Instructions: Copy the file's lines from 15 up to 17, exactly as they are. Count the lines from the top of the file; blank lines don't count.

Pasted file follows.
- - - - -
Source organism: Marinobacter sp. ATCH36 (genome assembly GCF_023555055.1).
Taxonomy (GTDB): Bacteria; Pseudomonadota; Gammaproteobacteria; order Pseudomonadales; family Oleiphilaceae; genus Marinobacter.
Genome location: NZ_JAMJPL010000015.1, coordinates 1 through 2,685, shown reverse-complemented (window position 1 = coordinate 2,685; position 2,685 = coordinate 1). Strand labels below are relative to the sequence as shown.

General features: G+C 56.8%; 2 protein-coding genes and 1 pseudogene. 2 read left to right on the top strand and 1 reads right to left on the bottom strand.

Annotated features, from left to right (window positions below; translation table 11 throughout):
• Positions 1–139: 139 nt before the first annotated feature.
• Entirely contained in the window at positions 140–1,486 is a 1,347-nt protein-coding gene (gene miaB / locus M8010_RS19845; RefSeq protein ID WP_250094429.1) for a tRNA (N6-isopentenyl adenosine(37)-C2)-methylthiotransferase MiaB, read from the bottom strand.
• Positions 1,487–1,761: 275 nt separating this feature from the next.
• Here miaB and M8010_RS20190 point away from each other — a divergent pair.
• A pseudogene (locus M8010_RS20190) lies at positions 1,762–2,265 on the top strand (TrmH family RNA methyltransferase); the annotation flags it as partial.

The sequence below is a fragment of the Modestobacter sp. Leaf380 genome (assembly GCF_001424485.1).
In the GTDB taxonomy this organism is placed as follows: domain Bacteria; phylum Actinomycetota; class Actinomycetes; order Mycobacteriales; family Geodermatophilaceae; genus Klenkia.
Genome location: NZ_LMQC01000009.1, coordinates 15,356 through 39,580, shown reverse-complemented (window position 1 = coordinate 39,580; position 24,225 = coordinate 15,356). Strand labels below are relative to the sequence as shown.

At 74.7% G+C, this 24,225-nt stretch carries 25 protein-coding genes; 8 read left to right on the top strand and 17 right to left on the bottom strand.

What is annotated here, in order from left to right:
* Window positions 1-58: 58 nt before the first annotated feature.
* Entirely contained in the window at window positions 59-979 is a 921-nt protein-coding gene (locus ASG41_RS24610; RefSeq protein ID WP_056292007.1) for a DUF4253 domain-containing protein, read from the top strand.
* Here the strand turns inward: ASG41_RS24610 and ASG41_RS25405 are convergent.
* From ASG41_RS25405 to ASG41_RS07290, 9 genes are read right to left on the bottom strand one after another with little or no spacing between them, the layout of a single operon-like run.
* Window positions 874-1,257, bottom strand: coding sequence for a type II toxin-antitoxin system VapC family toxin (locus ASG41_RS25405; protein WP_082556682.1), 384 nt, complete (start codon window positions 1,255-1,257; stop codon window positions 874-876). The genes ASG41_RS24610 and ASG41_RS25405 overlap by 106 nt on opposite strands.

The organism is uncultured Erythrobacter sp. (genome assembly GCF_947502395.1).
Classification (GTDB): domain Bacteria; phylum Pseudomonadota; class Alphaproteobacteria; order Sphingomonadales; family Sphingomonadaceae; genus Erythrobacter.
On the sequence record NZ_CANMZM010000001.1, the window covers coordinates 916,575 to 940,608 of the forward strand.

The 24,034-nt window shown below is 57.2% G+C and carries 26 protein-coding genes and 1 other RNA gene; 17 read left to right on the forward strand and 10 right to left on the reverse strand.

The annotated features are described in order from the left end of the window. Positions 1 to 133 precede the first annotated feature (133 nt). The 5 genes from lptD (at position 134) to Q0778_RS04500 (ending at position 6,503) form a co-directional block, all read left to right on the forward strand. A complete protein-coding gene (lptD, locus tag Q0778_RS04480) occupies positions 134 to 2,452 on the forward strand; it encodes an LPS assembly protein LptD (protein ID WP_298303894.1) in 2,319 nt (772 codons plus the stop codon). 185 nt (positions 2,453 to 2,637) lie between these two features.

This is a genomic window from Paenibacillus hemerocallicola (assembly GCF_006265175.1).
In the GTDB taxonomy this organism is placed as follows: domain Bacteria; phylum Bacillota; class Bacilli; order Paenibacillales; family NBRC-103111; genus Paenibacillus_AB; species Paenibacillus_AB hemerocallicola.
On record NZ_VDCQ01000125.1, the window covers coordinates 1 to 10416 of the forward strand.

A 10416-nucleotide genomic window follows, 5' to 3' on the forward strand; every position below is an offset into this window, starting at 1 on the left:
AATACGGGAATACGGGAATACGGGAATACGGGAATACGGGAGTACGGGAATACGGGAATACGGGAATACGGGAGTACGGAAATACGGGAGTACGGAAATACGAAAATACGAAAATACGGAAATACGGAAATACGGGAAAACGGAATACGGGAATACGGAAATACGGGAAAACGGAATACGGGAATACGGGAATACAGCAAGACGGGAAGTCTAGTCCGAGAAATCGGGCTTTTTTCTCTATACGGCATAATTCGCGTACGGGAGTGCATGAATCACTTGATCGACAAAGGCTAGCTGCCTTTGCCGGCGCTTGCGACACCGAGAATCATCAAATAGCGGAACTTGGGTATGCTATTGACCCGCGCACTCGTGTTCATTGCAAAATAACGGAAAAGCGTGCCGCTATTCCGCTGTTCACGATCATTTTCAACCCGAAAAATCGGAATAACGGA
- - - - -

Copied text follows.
What is annotated here, in order from left to right:
* Window positions 1-58: 58 nt before the first annotated feature.
* Entirely contained in the window at window positions 59-979 is a 921-nt protein-coding gene (locus ASG41_RS24610; RefSeq protein ID WP_056292007.1) for a DUF4253 domain-containing protein, read from the top strand.